Remember Japan of the 1970s & 1980s? They were all set to conquer the world with their great multinationals, their long term thinking & their smarts. Japanese manufacturing was the envy of the world and in 1989 they bought iconic American properties like Rockefeller Center in New York and Pebble Beach Golf Resort in California. They were unstoppable and the world knew it.
Of course now we know that 1989 was indeed the top of Japan. For 26 years Japanese economy & Japanese financial power have been on the skids. That shows that, despite a reputation for being smart, Japanese society & establishment were dumb. They made three big mistakes, mistakes that resulted in the 26 year decline.
- Japan followed a mercantile trade policy that succeeded first only to fail big later. The examples of Germany in 1930s, Soviet Union in 1950s & 1960s, and Brazil in the 1960s & 1970s should have warned them of the danger. These policies work in the first decade or two and that success makes these policies hardwired into economic & domestic policy. These policies require an excessively high domestic savings rate. They require forcing some degree of monetary sacrifice or repression on their own citizens including lower interest rates & lower currency. That is unsustainable in the longer term.
- The success of a top down or government established policy creates a coterie or cadre of “best & brightest” who are educated in the established policy and are hardwired to maintain it. Such “best & brightest” always end up destroying their own system and Japan’s “best & brightest” proved no exception. They became so arrogant about their own intelligence that they refused to learn from the history of Germany, Soviet Union & Brazil.
- Most importantly, Japan never realized that they were playing America’s monetary game and that they didn’t really understand it. Japanese “best & brightest” thought that they were so intelligent that they had figured out a smart way of defeating America in America’s monetary-finance game and that Americans were too stupid to understand the uniquely Japanese strategy.
Who is dumb now, eh? But why is this relevant today?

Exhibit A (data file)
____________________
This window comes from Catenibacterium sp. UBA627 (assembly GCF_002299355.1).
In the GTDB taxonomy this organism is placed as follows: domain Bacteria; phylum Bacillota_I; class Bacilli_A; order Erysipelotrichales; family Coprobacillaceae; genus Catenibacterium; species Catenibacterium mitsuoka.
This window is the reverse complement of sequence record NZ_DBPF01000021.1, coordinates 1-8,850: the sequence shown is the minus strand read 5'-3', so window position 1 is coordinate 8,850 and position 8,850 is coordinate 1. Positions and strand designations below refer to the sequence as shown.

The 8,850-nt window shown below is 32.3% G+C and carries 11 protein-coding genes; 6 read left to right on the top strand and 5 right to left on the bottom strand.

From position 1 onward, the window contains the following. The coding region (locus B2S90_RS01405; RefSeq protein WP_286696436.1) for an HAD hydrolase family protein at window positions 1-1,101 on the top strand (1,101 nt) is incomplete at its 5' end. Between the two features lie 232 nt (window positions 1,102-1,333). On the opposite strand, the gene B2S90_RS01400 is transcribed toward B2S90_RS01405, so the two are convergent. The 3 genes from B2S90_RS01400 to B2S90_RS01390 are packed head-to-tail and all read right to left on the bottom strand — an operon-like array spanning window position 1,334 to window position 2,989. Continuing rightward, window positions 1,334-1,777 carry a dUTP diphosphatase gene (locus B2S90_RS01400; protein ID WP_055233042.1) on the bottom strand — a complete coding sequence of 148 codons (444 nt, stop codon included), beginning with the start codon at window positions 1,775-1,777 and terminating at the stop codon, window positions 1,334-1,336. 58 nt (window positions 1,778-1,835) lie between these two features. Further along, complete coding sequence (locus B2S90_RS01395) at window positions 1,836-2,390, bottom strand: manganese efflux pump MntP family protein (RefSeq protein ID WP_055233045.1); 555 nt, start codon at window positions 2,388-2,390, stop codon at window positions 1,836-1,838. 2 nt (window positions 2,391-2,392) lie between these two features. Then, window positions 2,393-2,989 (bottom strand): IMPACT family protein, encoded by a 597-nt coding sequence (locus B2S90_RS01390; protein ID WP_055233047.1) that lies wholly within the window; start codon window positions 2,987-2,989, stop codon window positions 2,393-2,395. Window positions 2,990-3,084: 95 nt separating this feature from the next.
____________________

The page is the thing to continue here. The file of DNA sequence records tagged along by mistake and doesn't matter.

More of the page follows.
1.China the “new” Japan?
China is turning into Japan before our eyes. Look at the three factors above and see how China has virtually mimicked Japan’s successes and mistakes over the past 13 years.
Since China joined the WTO in 2002, launched its mercantile trading policy based on inexpensive Chinese labor, and pegged its currency to the US Dollar, China has been on a tear. China came to be hailed as the new superpower and America was downgraded to a country in decline. China seemed unstoppable with its mastery of low cost manufacturing prowess, the boundless growth of its economy and the sheer intelligence of the Chinese leadership.
Capital flowed into China from all over the world both into direct investments in factories in China and into the Chinese currency. The expectation was that, despite the massive efforts of Chinese authorities to the contrary, the Chinese Yuan would rise against the Dollar.
The stunning success of Chinese policies inevitably created a centralization of power in the cadre of “best & brightest” technocrats who considered themselves more intelligent than dumb Americans. The 2008 financial crisis in America was the final proof to them of how excellent their system was, how smart they were and how dumb Americans were. They understood that the status of the US Dollar was the reason for US financial dominance and they wanted it. They worked hard to get the Yuan included in IMF’s basket of reserve currencies. They got that status in November 2015.
2.Come into my parlor?